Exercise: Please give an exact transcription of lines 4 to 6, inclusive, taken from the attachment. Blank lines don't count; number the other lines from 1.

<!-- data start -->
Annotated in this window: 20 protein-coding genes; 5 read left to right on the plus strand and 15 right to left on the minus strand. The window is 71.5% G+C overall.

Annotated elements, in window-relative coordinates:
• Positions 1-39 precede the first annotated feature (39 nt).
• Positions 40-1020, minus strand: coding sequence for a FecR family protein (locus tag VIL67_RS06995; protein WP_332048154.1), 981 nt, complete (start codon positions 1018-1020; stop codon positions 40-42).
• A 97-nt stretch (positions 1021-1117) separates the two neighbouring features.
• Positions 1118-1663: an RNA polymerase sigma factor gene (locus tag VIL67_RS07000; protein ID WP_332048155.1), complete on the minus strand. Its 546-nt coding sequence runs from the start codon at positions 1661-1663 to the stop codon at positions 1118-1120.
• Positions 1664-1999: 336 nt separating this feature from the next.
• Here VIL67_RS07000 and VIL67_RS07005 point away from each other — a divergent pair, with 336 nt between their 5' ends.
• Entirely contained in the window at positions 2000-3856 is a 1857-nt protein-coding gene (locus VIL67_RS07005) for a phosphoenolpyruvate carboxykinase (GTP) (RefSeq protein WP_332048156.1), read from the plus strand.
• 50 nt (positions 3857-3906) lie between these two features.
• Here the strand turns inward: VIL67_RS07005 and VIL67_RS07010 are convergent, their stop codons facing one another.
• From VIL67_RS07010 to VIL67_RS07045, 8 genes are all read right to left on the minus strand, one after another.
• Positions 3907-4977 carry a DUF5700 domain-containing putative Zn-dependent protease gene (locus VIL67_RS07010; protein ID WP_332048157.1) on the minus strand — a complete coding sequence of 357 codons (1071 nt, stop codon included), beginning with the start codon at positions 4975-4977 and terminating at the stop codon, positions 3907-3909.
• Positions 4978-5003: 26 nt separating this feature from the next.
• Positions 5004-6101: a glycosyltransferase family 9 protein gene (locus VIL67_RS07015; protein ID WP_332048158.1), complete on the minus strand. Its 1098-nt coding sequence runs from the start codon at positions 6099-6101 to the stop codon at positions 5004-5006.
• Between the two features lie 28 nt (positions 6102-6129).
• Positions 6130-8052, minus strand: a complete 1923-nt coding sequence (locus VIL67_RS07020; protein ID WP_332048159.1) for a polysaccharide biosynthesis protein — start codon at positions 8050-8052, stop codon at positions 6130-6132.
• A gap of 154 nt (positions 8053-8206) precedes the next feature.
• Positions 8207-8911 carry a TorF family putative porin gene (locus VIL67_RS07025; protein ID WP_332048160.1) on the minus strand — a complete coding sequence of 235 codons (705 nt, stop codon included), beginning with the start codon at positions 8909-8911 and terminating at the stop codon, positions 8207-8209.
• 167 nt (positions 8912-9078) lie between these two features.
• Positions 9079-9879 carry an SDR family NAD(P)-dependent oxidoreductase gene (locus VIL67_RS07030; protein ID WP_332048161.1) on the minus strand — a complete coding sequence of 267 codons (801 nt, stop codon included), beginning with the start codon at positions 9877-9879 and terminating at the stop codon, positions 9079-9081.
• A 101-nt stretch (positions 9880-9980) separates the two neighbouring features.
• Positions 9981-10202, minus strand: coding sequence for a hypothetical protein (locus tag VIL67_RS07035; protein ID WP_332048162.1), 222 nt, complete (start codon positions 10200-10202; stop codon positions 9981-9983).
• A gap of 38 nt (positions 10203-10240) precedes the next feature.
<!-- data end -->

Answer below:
• Positions 40-1020, minus strand: coding sequence for a FecR family protein (locus tag VIL67_RS06995; protein WP_332048154.1), 981 nt, complete (start codon positions 1018-1020; stop codon positions 40-42).
• A 97-nt stretch (positions 1021-1117) separates the two neighbouring features.
• Positions 1118-1663: an RNA polymerase sigma factor gene (locus tag VIL67_RS07000; protein ID WP_332048155.1), complete on the minus strand. Its 546-nt coding sequence runs from the start codon at positions 1661-1663 to the stop codon at positions 1118-1120.